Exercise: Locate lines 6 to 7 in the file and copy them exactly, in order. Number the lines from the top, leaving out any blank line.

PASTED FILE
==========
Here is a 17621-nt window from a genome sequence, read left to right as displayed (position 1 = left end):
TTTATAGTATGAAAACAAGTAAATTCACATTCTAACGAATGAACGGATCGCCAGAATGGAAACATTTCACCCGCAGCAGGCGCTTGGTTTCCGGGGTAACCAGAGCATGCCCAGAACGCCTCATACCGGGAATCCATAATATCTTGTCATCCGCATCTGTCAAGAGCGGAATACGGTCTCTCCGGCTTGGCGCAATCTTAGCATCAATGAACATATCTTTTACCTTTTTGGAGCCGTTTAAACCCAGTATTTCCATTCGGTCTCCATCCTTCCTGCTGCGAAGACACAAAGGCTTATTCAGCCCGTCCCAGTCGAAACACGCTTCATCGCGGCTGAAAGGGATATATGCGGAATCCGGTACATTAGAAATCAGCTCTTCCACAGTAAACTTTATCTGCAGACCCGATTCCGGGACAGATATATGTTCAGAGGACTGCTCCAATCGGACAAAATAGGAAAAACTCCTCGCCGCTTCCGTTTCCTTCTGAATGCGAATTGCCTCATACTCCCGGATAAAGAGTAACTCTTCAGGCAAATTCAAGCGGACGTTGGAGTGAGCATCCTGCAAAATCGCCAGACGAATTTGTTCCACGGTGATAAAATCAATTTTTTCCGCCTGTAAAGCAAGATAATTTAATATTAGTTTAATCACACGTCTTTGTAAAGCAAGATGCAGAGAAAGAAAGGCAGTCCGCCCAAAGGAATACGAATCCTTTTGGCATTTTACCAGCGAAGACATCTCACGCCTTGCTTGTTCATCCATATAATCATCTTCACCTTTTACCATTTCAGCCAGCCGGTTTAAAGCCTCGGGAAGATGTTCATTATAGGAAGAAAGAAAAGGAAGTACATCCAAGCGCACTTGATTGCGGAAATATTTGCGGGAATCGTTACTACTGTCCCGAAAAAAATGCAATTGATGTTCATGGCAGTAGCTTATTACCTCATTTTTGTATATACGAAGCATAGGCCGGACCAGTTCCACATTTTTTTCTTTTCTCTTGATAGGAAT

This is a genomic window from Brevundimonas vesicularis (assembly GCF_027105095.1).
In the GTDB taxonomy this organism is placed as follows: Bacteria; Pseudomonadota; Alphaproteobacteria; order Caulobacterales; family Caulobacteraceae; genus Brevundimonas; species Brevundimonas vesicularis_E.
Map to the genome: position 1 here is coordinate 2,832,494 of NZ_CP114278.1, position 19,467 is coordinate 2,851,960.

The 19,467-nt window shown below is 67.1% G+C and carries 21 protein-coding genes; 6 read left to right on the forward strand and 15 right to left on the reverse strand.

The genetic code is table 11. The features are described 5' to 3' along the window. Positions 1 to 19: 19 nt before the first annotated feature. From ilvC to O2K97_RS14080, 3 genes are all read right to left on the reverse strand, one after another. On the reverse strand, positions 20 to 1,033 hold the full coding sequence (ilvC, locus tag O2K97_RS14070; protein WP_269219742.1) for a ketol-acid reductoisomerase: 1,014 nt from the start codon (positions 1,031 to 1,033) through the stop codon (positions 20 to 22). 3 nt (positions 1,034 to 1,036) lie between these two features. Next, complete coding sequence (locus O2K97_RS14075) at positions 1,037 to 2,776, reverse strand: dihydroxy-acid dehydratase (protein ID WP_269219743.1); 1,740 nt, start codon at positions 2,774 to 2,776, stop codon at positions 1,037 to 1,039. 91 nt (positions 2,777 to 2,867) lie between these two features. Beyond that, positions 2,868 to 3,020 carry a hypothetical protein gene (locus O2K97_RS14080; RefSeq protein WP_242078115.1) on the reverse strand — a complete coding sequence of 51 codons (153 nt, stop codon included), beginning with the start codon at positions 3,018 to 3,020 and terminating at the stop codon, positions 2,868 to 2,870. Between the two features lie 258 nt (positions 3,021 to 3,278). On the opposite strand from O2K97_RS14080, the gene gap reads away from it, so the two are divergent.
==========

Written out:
The 19,467-nt window shown below is 67.1% G+C and carries 21 protein-coding genes; 6 read left to right on the forward strand and 15 right to left on the reverse strand.

The genetic code is table 11. The features are described 5' to 3' along the window. Positions 1 to 19: 19 nt before the first annotated feature. From ilvC to O2K97_RS14080, 3 genes are all read right to left on the reverse strand, one after another. On the reverse strand, positions 20 to 1,033 hold the full coding sequence (ilvC, locus tag O2K97_RS14070; protein WP_269219742.1) for a ketol-acid reductoisomerase: 1,014 nt from the start codon (positions 1,031 to 1,033) through the stop codon (positions 20 to 22). 3 nt (positions 1,034 to 1,036) lie between these two features. Next, complete coding sequence (locus O2K97_RS14075) at positions 1,037 to 2,776, reverse strand: dihydroxy-acid dehydratase (protein ID WP_269219743.1); 1,740 nt, start codon at positions 2,774 to 2,776, stop codon at positions 1,037 to 1,039. 91 nt (positions 2,777 to 2,867) lie between these two features. Beyond that, positions 2,868 to 3,020 carry a hypothetical protein gene (locus O2K97_RS14080; RefSeq protein WP_242078115.1) on the reverse strand — a complete coding sequence of 51 codons (153 nt, stop codon included), beginning with the start codon at positions 3,018 to 3,020 and terminating at the stop codon, positions 2,868 to 2,870. Between the two features lie 258 nt (positions 3,021 to 3,278). On the opposite strand from O2K97_RS14080, the gene gap reads away from it, so the two are divergent.